Monday, November 23, 2009

Federal Elder Abuse Victims Act: Enfolded

On October 21, 2009, several U.S. Senators introduced a proposed federal "Elder Abuse Victims Act (S. 1821)" as a "companion" Senate bill to one adopted earlier this year by a vote of 397 to 25 in the House, known as the Elder Abuse Victims Act (H.R. 448), introduced by Congressman Joe Sestak (D-PA). It appears that key provisions of this legislation have become enfolded into the pending Health Care Reform bill under consideration in the Senate.

On September 21st, Congressman Sestak had urged Senate action in response to the previous
House adoption of H.R. 448 on February 11, 2009. See: Press Release,
Congressman Sestak Recognizes World Alzheimer's Day (09/21/09).

This is Senate Bill 1821's Summary according to GovTrack:

A bill to protect seniors in the United States from elder abuse by establishing specialized elder abuse prosecution and research programs and activities to aid victims of elder abuse, to provide training to prosecutors and other law enforcement related to elder abuse prevention and protection, to establish programs that provide for emergency crisis response teams to combat elder abuse, and for other purposes.
A Press Release (10/21/09) issued by the office of Senator Patrick Leahy listed the key Senate sponsors and noted the need for such legislation:

Today Senator Herb Kohl (D-WI), Chairman of the Senate Special Committee on Aging, Senator Patrick Leahy (D-VT), Chairman of the Senate Judiciary Committee, Senator Barbara Mikulski (D-MD), Chairwoman of the Senate HELP Subcommittee on Retirement and Aging, and Senator George LeMieux (R-FL) introduced the Elder Abuse Victims Act, a bill that would improve the law enforcement community’s ability to target and combat abuse and exploitation of senior citizens.

A companion to the Elder Abuse Victims Act (H.R. 448), introduced by Congressman Joe Sestak (D-PA), was passed earlier this year by a vote of 397 to 25 in the U.S. House of Representatives.

“For years, Congress has failed to take concrete action to address the consequences of elder abuse, and that must change,” said Senator Kohl. “With this bill, we hope to help local enforcement agencies and other advocates tackle the often-hidden scourge of elder abuse.” * * *

That Press Release summarized the key provisions of the Senate's proposed Elder Abuse Victims Act:
  • Stipulates that elder abuse includes mail, telemarketing, and Internet fraud aimed at elderly people;
  • Seeks to develop a common definition of elder abuse as knowing infliction of physical or psychological harm, or the knowing deprivation of goods or services that are necessary to meet essential needs or to avoid physical or psychological harm;
  • Seeks to develop a common definition of elder exploitation as fraudulent or otherwise illegal, unauthorized, or improper acts or processes of an individual, including a caregiver or fiduciary, that uses the resources of an elder for monetary or personal benefit, profit, or gain, or that results in depriving an elder of rightful access to, or use of, benefits, resources, belongings, or assets; and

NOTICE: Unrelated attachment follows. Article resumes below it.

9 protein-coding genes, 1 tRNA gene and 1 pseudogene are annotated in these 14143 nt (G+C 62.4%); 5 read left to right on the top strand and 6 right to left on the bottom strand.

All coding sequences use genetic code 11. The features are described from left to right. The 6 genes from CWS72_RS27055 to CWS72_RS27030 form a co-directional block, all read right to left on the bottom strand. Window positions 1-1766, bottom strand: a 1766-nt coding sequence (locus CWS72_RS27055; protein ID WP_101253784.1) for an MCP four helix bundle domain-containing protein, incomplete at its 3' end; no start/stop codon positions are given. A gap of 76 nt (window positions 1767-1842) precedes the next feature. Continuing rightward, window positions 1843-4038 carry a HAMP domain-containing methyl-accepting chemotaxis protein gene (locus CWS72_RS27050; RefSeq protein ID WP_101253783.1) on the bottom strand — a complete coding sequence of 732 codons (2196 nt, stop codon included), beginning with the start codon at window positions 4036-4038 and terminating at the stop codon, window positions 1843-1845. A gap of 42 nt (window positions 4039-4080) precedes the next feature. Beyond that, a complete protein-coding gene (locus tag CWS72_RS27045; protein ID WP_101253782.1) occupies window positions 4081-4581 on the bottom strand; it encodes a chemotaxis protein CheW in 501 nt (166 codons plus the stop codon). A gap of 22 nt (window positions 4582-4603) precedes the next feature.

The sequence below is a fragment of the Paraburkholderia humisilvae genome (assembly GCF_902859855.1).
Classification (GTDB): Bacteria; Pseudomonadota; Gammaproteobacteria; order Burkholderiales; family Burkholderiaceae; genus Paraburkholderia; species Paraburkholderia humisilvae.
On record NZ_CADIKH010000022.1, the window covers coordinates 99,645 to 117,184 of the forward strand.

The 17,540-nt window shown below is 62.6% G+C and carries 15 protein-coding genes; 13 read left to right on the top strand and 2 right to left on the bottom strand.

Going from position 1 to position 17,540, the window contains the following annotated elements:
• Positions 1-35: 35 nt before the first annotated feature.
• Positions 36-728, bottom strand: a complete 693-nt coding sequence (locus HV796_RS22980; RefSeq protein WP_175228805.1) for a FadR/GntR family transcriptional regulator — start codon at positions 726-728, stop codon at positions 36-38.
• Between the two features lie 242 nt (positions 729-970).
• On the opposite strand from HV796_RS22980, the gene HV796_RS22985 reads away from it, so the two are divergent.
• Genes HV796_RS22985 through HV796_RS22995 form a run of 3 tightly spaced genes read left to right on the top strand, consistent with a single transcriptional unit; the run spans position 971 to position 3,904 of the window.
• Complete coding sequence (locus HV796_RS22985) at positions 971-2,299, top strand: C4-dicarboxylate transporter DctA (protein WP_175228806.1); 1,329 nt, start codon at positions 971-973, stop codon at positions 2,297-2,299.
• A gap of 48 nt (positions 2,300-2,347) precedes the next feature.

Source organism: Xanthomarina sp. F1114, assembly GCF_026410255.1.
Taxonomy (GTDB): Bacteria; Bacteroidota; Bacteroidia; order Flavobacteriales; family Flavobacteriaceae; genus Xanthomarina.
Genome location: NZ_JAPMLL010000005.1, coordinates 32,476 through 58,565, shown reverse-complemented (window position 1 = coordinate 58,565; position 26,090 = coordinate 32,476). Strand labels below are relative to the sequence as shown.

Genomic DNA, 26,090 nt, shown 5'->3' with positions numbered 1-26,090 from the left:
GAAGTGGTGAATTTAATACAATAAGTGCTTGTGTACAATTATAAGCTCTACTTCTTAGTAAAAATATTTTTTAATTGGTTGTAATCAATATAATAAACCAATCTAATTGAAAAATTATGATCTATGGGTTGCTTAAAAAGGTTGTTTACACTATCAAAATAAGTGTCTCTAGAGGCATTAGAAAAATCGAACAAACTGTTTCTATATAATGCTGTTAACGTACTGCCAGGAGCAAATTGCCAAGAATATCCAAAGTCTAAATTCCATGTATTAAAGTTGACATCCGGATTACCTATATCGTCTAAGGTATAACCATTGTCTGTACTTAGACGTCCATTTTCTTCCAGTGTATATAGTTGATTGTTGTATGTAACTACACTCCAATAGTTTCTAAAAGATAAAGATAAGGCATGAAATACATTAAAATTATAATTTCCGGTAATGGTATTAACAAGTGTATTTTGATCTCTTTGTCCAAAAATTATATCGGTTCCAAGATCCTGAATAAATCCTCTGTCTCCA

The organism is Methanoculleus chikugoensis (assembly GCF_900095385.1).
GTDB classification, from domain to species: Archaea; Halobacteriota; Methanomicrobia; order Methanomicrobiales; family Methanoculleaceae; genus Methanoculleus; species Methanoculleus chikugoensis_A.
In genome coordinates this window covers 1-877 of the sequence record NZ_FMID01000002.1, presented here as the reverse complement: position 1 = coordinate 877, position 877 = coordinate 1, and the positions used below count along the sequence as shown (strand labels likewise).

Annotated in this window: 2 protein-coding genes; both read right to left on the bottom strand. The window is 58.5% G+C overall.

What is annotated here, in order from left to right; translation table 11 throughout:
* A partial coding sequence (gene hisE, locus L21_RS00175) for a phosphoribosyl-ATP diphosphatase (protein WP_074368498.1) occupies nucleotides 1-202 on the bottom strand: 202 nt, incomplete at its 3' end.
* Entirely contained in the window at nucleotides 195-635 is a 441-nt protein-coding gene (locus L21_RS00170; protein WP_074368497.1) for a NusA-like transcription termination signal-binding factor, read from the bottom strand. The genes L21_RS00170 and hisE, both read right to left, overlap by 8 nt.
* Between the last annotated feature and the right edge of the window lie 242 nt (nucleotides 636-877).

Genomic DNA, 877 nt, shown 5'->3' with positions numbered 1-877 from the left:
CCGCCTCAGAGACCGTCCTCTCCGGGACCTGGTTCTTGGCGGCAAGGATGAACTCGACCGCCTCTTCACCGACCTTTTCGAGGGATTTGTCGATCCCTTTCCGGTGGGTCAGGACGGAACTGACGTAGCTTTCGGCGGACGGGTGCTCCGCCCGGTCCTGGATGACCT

• Funds creation of positions within State courts, prosecutors’ offices or State Medicaid Fraud Control Units to coordinate elder justice-related cases, training, technical assistance, and policy development for State prosecutors and courts.
Thus, Senate Bill 1821 was one response to Sestak's call for action. But the response in the Senate may have extended far beyond it, into the pending, sweeping health care reform bill to be subject to debate in the Senate. See: Health Care Reform Bill Moves to Senate Floor for Debate (11/22/09), published by U.S. News & World Report, which noted:
Senate Democrats managed to push health care reform legislation past a key hurdle on Saturday night, with a cloture vote that will lead to a debate on the Senate floor later this month, the Associated Press reported. * * *
"Elder justice" and "elder abuse" proposals in Congress began in the early years of this decade; but none has become law, despite broad-based, non-profit organizations supporting such legislation through political coalitions. See: EE&F Law Blog postings Federal "Elder Abuse Victims Act" Reintroduced (02/20/09), and Federal "Elder Justice" Acts Appear Elusive (09/12/08). See also: Transcript of Hearing on June 18, 2002 before the Senate's Committee on Finance, "Elder Justice: Protecting Seniors from Abuse and Neglect" (PDF, 74 pages).

Now, in the most recent version of the Senate's proposed "Patient Protection and Affordable Care Act (H.R. 3590)" (PDF, 2074 pages!), I find a Subtitle H entitled "Elder Justice Act" under under Title VI ("Transparency and Program Integrity"), consisting of three sections -- Sections 6701 through 6703, which begin at page 1798.